Consumers have never paid for news

16 08 2009

In his first of “Five Key Reasons Newspapers Are Failing,” Bill Wyman delivers a powerful argument against pay-for-content as a viable business model for newspapers: Newspapers don’t sell news; they sell readers.

The full article is a worthy treatise on the causes if not the solutions, and he admits as much at the outset:

After 30 years in the industry, I know enough to know I don’t know what it should be doing. But if we’re talking about the state of the industry, and we’re not acknowledging the issues below, we’re not fully looking at the roots of the problem.

Rats. I hate that. I have been putting faith in Walter Isaacson’s theories espoused in TIME early this year about micro-payments being the salvation of the industry. Here’s Wyman’s take on that:

It’s shocking that a fundamental lack of understanding of these aspects of the business has been the basis of some of the most high-profile writing about the state of the industry. Walter Isaacson was the managing editor of Time and the CEO of CNN; in a recent cover story for Time on the daily newspaper crisis, he based his argument on the following assertion:

“Newspapers and magazines traditionally have had three revenue sources: newsstand sales, subscriptions, and advertising. The new business model [i.e., web publishing] relies only on the last of these. That makes for a wobbly stool even when the one leg is strong. When it weakens, the stool is likely to fall.
Isaacson didn’t provide any figures. It didn’t occur to him or any of those high-paid Time editors who shepherded his essay into print that the money generated by newspaper subscriptions—$5 or $6 a week in most cities—could hardly be called a leg on a stool.”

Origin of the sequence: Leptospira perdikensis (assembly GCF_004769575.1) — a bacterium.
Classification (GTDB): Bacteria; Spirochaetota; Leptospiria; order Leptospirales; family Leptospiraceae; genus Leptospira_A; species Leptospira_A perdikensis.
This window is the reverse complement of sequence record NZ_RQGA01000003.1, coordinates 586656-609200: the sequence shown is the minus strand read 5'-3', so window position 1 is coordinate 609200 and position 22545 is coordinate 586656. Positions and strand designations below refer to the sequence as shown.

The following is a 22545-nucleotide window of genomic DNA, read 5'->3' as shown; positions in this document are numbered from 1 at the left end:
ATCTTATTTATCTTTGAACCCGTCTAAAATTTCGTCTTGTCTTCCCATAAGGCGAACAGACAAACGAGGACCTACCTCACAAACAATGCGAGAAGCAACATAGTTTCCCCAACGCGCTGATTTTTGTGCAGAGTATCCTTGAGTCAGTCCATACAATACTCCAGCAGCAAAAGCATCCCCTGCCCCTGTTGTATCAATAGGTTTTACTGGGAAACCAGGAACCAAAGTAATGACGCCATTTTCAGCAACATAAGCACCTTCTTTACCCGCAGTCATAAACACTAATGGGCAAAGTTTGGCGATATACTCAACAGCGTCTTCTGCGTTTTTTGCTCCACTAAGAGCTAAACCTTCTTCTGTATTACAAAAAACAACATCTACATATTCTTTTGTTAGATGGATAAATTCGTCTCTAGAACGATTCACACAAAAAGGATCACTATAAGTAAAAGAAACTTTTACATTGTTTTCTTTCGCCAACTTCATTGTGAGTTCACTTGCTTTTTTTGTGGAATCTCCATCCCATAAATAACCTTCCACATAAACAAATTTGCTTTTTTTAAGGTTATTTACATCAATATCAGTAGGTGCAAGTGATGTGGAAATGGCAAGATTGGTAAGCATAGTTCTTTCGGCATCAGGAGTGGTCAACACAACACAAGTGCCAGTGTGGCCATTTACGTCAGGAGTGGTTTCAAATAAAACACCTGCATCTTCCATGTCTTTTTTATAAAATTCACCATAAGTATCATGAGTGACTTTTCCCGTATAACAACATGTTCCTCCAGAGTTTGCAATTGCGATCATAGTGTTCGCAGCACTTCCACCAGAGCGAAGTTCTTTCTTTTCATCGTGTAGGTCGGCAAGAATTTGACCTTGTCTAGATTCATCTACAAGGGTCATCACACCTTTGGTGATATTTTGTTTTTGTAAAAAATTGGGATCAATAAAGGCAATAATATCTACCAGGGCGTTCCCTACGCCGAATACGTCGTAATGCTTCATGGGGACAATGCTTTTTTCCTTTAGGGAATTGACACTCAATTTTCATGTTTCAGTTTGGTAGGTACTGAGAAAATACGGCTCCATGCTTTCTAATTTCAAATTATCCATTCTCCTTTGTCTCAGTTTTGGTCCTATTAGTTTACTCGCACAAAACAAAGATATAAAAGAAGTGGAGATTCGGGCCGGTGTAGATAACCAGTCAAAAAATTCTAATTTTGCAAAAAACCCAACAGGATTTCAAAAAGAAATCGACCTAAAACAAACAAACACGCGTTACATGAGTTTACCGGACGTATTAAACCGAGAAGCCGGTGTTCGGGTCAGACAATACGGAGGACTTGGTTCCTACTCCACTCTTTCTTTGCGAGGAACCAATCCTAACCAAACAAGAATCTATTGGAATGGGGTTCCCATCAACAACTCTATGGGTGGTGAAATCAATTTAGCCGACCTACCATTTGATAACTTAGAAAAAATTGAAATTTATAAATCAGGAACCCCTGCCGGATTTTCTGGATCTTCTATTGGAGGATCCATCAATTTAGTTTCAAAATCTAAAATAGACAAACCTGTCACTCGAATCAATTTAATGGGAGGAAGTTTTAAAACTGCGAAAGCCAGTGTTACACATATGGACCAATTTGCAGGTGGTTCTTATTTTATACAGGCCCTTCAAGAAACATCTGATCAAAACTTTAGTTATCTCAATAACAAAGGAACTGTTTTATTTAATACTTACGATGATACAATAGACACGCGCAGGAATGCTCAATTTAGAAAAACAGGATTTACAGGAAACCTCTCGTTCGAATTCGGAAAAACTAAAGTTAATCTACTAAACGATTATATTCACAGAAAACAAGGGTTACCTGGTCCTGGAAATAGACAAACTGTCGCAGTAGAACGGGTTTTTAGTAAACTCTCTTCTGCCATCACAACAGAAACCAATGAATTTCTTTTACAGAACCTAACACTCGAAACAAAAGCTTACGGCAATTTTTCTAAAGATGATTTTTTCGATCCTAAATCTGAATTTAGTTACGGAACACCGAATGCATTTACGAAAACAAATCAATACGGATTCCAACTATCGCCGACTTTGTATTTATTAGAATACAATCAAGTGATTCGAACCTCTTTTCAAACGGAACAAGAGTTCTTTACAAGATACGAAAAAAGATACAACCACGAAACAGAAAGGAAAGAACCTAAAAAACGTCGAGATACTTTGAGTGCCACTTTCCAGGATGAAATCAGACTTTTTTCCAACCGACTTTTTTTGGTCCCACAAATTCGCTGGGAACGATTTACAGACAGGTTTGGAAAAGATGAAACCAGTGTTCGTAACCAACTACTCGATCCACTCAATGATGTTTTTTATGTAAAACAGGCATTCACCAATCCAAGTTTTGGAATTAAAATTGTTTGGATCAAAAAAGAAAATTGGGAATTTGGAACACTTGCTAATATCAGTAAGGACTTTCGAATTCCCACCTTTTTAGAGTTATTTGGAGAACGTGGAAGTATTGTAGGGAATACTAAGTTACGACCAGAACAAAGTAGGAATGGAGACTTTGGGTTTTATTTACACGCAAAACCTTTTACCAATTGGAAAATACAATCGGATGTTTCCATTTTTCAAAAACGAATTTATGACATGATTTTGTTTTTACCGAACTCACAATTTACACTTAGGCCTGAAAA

Think about it for a moment, and you realize those paltry sums couldn’t come close to making up the cost of merely printing a newspaper and then delivering it by hand to a subscriber’s doorstep seven times during each of those weeks.

Nor can a company make money in 50-cent increments by sending union employees out in gas-guzzling trucks through gridlocked streets several times a day distributing to hundreds, even thousands, of newspaper boxes over scores, perhaps hundreds, of square miles.

That issue of Time was still on newsstands when the editor of The San Francisco Chronicle, which had been losing $1 million a week for years before the current recession hit, was telling his readers that it cost the company $10—10 dollars—to deliver a Sunday Chronicle to their homes.

He didn’t explain his math, but let’s give him the benefit of the doubt. And let’s say that the smaller average weekday paper costs less, maybe $6, to print and deliver. In other words, if we can trust his figures, it might cost the Chron at least $45 a week just to print and deliver a single subscriber’s paper. The paper is currently offering eight weeks’ delivery to new subscribers for just under $8 a week.

Back to Time magazine. Isaacson’s logic took him to this assertion:

“In an advertising-only revenue model, the incentive is perverse. It is also self-defeating, because eventually you will weaken your bond with your readers if you do not feel directly dependent upon them for your revenue. Newspapers will end up producing a lot of sections about gardening and home improvement, which advertisers want, and getting rid of their book review sections, as the Los Angeles Times and Washington Post have done.”

Isaacson, thinking he was offering an analysis of the current business situation of newspapers, was actually describing the previous one. Didn’t newspapers “end up producing” sections about gardening and home improvement decades ago? As for those book review sections, they were gone as well; the ones he mentioned were about the last two remaining of the 1400 daily papers in the U.S. In other words, that “bond with readers,” financially speaking, Isaacson talked about never existed.

It was sacrificed to Wall Street. Those book review sections were early roadkill in the companies’ drive to cut back content and prop up the industry’s comically high returns.

Of course, it’s always much safer to proclaim why things won’t work than to find something that will. Nevertheless, it’s a pretty deflating article, I found.

By the way, here are Wyman’s other four reasons newspapers are failing:

2. Newspapers are the product of monopolist thinking

3. Timidity doesn’t work on the web

4. The staffs of the papers, from management down to the reporters, deserve a big share of the blame

5. Newspaper websites suck

 

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One response

17 08 2009
matthew_frederick

I love the suggestions he puts at the end. Hyper-local seems to me where newspapers should go.

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